BIEN | 2-Minute Time Machine


Description: The Getty Museum is a world-renowned space for rare art, perched atop the Santa Monica Mountains. They don’t have problems convincing adults to visit.

Teens and tweens? That’s another story. To convince the kiddos to come in, the museum tapped us to create a series called “2-Minute Time Machine” to promote ancient art to an audience of middle-school-aged kids from diverse backgrounds. We were selected because of our focus on inclusive motion design.

The museum Director and curation team were sticklers for detail, so we had to ensure every design, every coliseum, every artifact was historically accurate. Research was a critical part of this job. We had a dedicated team of two people who were responsible for vetting imagery and ensuring the team was using the right haircut for the Egyptians, the correct period of architecture for the Romans, and that the stylus we drew was representative of what was used in the specific time period we were showing.

We created a series of three animations that visually explore the origins of beards, writing, and bread.


Client: Getty Museum
Executive Creative Director: Hung Le
Executive Producer: Ricardo Roberts
Senior Producer: Alisha Hawkins
Art Directors: Carlos Alegría, Andrea Gendusa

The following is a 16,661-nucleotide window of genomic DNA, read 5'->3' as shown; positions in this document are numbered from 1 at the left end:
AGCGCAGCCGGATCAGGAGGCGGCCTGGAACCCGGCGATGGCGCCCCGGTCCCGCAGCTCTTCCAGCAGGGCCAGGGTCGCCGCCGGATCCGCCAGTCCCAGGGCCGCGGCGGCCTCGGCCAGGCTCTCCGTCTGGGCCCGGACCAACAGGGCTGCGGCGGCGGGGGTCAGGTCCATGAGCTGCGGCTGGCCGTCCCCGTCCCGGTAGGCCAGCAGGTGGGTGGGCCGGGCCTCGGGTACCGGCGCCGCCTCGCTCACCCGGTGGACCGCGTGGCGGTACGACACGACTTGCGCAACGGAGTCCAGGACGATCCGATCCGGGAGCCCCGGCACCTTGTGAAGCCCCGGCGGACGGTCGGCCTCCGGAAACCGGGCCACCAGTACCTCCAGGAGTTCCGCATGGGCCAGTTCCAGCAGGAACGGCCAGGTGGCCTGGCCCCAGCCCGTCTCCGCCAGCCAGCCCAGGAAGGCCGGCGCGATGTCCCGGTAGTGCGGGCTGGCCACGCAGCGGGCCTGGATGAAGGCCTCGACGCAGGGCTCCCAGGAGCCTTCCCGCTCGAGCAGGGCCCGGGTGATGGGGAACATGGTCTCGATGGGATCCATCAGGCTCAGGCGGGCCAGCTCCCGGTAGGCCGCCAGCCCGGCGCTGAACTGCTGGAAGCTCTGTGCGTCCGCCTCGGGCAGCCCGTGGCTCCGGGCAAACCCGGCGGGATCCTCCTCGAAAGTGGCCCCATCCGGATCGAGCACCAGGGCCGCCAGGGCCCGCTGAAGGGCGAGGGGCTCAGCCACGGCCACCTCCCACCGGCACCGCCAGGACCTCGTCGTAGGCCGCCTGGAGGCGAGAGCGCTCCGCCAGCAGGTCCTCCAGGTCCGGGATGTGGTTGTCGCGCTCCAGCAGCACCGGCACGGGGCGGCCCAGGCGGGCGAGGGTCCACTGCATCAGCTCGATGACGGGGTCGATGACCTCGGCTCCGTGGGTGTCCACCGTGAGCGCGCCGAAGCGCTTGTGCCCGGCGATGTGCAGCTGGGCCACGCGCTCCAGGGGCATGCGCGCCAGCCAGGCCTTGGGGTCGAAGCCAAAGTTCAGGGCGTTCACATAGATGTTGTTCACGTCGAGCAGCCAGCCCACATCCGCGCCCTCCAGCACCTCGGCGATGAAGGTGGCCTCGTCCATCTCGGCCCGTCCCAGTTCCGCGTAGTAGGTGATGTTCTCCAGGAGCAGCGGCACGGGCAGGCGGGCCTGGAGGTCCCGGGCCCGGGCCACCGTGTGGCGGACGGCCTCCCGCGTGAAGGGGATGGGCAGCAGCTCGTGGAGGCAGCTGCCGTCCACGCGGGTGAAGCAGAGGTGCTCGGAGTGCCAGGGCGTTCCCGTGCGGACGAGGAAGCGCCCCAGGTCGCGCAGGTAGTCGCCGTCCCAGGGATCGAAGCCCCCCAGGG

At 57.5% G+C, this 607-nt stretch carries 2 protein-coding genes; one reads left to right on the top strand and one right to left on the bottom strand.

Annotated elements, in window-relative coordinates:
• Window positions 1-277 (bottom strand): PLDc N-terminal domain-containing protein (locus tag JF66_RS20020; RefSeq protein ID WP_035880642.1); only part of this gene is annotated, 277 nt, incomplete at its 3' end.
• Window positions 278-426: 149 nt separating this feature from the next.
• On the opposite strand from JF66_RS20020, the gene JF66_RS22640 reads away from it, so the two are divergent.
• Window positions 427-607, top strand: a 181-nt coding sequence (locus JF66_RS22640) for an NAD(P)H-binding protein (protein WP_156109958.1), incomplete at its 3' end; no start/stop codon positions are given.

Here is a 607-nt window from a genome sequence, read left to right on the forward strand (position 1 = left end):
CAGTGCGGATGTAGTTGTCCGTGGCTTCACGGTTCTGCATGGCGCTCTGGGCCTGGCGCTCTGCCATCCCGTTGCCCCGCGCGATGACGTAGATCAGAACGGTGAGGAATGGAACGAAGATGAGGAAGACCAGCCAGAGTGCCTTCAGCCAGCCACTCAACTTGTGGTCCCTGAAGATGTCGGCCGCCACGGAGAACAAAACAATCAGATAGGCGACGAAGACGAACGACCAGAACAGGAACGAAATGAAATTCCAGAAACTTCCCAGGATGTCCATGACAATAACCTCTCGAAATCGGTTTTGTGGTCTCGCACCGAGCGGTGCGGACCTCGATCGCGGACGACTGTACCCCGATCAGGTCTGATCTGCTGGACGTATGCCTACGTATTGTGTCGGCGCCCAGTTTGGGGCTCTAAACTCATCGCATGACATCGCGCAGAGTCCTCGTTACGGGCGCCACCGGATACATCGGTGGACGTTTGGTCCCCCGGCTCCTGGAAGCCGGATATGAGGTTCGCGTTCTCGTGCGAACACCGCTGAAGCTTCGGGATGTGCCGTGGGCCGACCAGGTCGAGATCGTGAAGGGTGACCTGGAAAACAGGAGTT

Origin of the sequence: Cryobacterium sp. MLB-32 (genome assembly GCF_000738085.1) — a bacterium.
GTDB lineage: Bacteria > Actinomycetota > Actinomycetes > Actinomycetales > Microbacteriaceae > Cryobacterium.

Illustration: Carlos Alegría, Andrea Gendusa, Flor Tasso, Ally Schuman
Design: Sianey Montes de Oca, Hung Le
Animators: Carlos Alegría, Rocío Cognos, Hung Le, Andrea Gendusa, Alejandro Imondi, Deanna Reilly, Sianey Montes de Oca.
Research: Elena Dreyer, Ally Schuman
Sound Design: The Chicken

BIEN’s Creative Director Hung Le says, “As an artist-led studio, working with The Getty Museum was a dream come true. We learned about 10,000 years’ worth of history about bread, beards, and writing on this assignment.” He adds, “More importantly, we seriously upped our historical accuracy game. Every single design, illustration, and artifact was carefully reviewed and vetted by the Getty staff curators and museum director, himself. Our inner nerds were quite challenged and ultimately, satisfied with the end result.”

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